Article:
Afghanistan’s climate stories - Interview with Basmina

Report
from UN Environment Programme
Published on 06 Dec 2017 View Original

My name is Basmina and I’m a teacher in Haji Saheban village in Nangarhar province. Around here, our lives are pretty good. Unlike other parts of Nangarhar life is peaceful, we don’t have too many problems with insecurity, and there have been a big effort made over the past decade to reconstruct and rebuild our village, we have access to clean water, – hospitals and schools have been built, and we even have women doctors in our hospitals for the first time.

However these are the things that we can control. There are things we cannot like the weather. These days it’s impossible to predict the weather. Some years we have drought and other years we have too much rain. Both situations make it more difficult to farm our crops. When we face these problems, like with serious flooding in the past, we all pulled together and helped one another. When we had drought, everyone in the community came together to build water reservoirs for irrigation. Working together, our community overcame these challenges. This is something no money can buy.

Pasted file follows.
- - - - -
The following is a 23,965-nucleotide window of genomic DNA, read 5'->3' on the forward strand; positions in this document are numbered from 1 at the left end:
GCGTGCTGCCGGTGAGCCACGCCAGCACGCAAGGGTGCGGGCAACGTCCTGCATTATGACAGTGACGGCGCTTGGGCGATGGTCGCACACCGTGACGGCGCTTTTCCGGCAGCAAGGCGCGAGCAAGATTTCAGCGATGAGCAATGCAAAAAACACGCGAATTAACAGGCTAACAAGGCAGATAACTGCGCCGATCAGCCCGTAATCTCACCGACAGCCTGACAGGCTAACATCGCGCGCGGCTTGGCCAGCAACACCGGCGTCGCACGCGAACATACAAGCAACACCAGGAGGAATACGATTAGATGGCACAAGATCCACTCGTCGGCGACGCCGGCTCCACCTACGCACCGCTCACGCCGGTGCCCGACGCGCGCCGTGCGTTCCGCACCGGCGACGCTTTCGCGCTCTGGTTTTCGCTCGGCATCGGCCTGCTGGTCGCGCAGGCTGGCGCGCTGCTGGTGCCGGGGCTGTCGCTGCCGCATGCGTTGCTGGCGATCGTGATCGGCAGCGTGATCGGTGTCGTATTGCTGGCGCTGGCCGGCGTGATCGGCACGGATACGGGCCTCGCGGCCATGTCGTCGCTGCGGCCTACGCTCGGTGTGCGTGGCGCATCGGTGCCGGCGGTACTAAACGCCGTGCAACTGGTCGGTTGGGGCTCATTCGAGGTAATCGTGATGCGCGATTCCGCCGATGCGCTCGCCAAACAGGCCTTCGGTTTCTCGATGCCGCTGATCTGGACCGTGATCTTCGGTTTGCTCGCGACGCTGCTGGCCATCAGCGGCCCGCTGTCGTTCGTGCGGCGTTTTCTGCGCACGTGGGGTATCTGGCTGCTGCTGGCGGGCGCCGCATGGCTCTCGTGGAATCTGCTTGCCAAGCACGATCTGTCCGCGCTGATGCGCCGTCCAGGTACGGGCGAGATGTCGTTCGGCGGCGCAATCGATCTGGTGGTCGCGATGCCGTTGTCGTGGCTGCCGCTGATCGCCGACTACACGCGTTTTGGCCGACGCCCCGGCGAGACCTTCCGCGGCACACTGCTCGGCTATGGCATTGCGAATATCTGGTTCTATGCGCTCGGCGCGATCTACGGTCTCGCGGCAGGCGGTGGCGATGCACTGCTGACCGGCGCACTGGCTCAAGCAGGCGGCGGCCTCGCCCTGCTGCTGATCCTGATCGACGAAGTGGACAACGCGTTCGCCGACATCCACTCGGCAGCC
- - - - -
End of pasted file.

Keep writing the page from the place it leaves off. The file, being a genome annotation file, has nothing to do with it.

I’m a teacher, I can see the value of education in helping our community grow stronger. In the past, many people living around us were not sending their children to madrassas and schools to study, so I decided to become a teacher so I can help the children in my community get an education and better themselves. If we have the right knowledge and skills, I believe we can combat natural disasters together. Its people working together that achieve the most!

Read the story in Pashto